A 46-year-old Canadian man has died from heart failure after a procedure to install a pacemaker was delayed when the COVID-19 lockdown saw all 'non-essential' surgeries cancelled at his hospital in Alberta. Jerry 'Ched' Dunham was told in April that a decision had been made not to operate on him due to fears over coronavirus, despite his history of heart problems. 

On the day the crushing news was delivered, Dunham, who is originally from Ontario, ended up waiting 45 minutes to see his doctor in an effort to plead with him to change his mind. Instead, he was brushed off and was told the was doctor was 'too busy' to see him, despite having an appointment. Feeling completely helpless and with no options open to him, Dunham took to Facebook to explain his situation to friends and family.

'I was basically told that the government is willing to risk my life to save my life,' he wrote. 'Let me say that again, my government told me they're willing to let me die, which according to them is for my own safety...'

No follow-up appointments were made and there were no plans to have the pacemaker surgery rescheduled. Just weeks later on May 30th the dad-of-two young daughters suffering a cardiac arrest. The heart attack ended up  depriving him of oxygen to his brain  and he was taken to hospital and placed on a ventilator. He passed away on June 7th.

Dunham had first became aware something was wrong with his health when in 2018 he found himself unable to catch his breath. Despite being reasonably fit, a hockey player and a construction worker, he was eventually diagnosed with congestive heart failure and told that he might need a heart transplant, but in the meantime would be fitted with a pacemaker.

After being diagnosed with serious heart issues, his commercial driver's license was suspended, which prevented him from working on building sites. Dunham ended up losing his home and had to move back to his parents home in Ontario. In his post on Facebook, he wrote: 'So six months later or so, time for surgery and boom, all non-essential surgeries postponed..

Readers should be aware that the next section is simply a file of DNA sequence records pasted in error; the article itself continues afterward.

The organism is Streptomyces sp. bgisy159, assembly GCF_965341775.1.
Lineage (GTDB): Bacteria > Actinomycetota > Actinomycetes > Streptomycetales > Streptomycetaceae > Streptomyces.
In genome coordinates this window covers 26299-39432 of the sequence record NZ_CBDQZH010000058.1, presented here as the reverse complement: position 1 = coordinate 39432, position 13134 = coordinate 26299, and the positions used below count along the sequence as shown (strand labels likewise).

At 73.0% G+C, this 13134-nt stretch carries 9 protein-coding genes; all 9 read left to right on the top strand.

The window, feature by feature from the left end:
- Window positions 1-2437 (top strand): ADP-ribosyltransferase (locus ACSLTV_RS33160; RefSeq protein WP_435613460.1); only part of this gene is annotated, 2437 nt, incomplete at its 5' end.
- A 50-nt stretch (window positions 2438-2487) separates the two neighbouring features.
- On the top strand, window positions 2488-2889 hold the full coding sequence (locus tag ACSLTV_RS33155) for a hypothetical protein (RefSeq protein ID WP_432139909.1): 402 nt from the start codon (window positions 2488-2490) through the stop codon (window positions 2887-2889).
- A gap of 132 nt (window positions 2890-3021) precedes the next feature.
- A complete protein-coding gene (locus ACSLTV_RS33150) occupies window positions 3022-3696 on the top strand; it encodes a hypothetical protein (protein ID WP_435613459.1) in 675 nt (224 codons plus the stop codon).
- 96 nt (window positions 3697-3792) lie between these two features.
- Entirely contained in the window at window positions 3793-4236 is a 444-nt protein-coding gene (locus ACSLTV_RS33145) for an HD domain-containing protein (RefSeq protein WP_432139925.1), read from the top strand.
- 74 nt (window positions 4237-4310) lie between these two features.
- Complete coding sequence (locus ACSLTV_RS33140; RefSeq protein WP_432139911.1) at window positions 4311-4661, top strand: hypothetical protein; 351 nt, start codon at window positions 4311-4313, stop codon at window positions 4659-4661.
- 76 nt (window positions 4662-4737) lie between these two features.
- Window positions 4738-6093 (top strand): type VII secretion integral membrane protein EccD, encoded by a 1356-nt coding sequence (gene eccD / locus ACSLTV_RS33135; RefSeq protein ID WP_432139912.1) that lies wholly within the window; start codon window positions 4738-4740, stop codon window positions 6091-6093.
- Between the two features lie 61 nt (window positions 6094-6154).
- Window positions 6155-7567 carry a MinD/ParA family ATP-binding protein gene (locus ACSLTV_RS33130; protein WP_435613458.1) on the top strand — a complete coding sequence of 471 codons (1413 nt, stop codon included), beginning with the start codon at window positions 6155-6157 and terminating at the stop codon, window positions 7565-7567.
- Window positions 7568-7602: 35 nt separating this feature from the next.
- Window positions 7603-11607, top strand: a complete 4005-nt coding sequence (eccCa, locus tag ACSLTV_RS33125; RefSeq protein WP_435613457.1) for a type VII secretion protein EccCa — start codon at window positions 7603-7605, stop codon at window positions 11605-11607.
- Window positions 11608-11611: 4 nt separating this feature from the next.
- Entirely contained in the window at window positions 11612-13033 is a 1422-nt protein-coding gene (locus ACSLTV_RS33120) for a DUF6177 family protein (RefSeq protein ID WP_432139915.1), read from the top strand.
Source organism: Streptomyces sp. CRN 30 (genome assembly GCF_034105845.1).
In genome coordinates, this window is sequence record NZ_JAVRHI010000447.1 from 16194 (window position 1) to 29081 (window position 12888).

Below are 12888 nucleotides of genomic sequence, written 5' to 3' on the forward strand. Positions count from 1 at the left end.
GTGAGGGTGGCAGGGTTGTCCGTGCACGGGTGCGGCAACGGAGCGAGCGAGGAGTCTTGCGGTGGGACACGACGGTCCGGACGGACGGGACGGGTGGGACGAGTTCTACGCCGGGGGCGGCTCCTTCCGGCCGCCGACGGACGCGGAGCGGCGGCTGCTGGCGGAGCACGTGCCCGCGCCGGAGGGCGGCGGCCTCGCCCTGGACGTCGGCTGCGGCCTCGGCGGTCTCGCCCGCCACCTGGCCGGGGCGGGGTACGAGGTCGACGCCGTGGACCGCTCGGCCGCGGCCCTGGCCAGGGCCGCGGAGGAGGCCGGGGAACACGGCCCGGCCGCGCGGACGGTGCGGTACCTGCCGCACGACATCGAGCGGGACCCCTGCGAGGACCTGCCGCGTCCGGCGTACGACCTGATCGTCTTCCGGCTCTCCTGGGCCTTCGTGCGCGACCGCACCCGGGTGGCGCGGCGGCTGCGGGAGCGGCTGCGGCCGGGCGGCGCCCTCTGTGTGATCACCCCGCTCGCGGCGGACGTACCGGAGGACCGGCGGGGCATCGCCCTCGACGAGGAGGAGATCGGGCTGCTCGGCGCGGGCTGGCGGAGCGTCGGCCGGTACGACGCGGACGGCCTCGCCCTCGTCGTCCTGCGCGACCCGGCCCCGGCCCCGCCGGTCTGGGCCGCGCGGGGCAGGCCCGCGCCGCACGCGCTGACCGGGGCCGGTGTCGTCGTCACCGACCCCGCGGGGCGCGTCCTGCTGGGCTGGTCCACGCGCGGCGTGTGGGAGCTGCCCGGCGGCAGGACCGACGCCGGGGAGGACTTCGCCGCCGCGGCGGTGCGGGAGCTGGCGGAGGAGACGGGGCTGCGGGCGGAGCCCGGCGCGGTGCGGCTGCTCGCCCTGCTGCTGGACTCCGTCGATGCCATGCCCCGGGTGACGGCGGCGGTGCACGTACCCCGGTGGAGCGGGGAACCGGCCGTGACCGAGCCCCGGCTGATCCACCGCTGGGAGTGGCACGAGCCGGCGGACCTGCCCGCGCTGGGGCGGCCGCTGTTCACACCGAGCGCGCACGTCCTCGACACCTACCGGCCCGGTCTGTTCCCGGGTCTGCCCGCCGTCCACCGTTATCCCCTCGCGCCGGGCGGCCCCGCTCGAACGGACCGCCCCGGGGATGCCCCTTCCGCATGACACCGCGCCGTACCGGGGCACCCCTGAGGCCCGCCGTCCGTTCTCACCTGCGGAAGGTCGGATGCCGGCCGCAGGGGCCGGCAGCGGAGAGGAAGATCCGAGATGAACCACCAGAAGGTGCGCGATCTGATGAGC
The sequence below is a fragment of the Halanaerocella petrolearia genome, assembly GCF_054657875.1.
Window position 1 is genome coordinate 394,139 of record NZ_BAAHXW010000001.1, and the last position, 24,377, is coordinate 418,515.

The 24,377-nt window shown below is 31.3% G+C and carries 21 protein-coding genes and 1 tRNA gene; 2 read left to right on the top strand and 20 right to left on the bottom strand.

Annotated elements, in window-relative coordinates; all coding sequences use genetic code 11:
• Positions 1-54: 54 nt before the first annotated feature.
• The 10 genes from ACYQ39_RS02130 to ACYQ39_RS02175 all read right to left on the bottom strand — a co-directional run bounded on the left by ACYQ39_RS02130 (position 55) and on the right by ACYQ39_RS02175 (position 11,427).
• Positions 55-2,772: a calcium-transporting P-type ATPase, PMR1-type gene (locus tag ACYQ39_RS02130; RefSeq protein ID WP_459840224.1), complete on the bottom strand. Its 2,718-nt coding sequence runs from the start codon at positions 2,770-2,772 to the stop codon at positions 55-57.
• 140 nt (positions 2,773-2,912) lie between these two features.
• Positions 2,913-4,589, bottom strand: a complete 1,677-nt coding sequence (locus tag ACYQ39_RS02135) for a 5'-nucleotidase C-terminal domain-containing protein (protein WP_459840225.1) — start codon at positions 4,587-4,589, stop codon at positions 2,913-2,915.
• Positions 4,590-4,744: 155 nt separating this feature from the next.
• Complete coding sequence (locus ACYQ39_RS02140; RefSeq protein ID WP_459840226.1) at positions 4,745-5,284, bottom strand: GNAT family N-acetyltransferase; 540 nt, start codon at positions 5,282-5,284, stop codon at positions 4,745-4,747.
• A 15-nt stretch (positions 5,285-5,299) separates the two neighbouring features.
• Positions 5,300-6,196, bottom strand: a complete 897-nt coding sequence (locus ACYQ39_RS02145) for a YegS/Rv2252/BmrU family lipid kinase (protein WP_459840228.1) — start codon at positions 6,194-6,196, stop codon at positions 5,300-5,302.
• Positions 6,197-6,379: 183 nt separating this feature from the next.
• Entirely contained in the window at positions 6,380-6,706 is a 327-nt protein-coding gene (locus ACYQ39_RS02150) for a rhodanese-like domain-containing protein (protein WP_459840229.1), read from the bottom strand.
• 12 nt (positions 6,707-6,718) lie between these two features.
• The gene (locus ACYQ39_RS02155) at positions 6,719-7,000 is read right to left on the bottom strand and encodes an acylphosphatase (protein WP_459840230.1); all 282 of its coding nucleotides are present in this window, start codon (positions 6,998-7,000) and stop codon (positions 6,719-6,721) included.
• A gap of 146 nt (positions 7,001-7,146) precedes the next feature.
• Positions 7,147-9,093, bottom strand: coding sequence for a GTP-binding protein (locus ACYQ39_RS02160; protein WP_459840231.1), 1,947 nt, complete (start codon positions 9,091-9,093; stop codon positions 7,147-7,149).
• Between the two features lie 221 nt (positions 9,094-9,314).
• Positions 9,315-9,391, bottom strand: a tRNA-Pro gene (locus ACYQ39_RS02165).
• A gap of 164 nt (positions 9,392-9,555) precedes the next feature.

'Heart surgery, apparently considered non-essential. Now I know some say that's non-essential, but it's pretty goddam essential to me. Now I'm told today possibly could be a year or two?

'So what I'm just supposed to kiss my ass goodbye? I'm starting to freak out here. Wondering what I should do?' he asked. 

His former spouse Krista Lambier, 42, told  Yahoo Canada: 'I vowed to him on his death bed — with our daughters sobbing for their daddy to wake up — that his death would not be in vain. I promised him that.' 'He lost everything he worked so hard for' — his home, his truck and ultimately his community', Lambier said. 'We're all alternating between feelings of profound sadness, disbelief and total rage. How many people have died on waiting lists for surgeries in hospitals that are empty and have no patients in them?' 

'How many have had their health deteriorate beyond repair? Why couldn't each province have left some hospitals open to deal with essential surgeries and sickness unrelated to COVID?' Lambier took the couple's two daughters, six-year-old Atlin and Reydian, nine, to see their father after he had been taken to hospital and placed in an induced coma. 'When they saw him they were absolutely crushed,' Lambier said. 'Our oldest, Reydian, got up on the bed, hugging her dad, begging him, "Please Daddy, please Daddy, come back to us. Please Daddy. It's Reydian".'

But the only thing their daughters could do was to say their goodbyes to their doting dad. After being taken off the ventilator Dunham remained alive for another two-and-a-half days. Dunham's mother Karen, 63, told the Calgary Herald that her son deserved better.

'The system failed him. I just don't understand how a heart can be called non-essential. You can't live without a properly functioning heart.'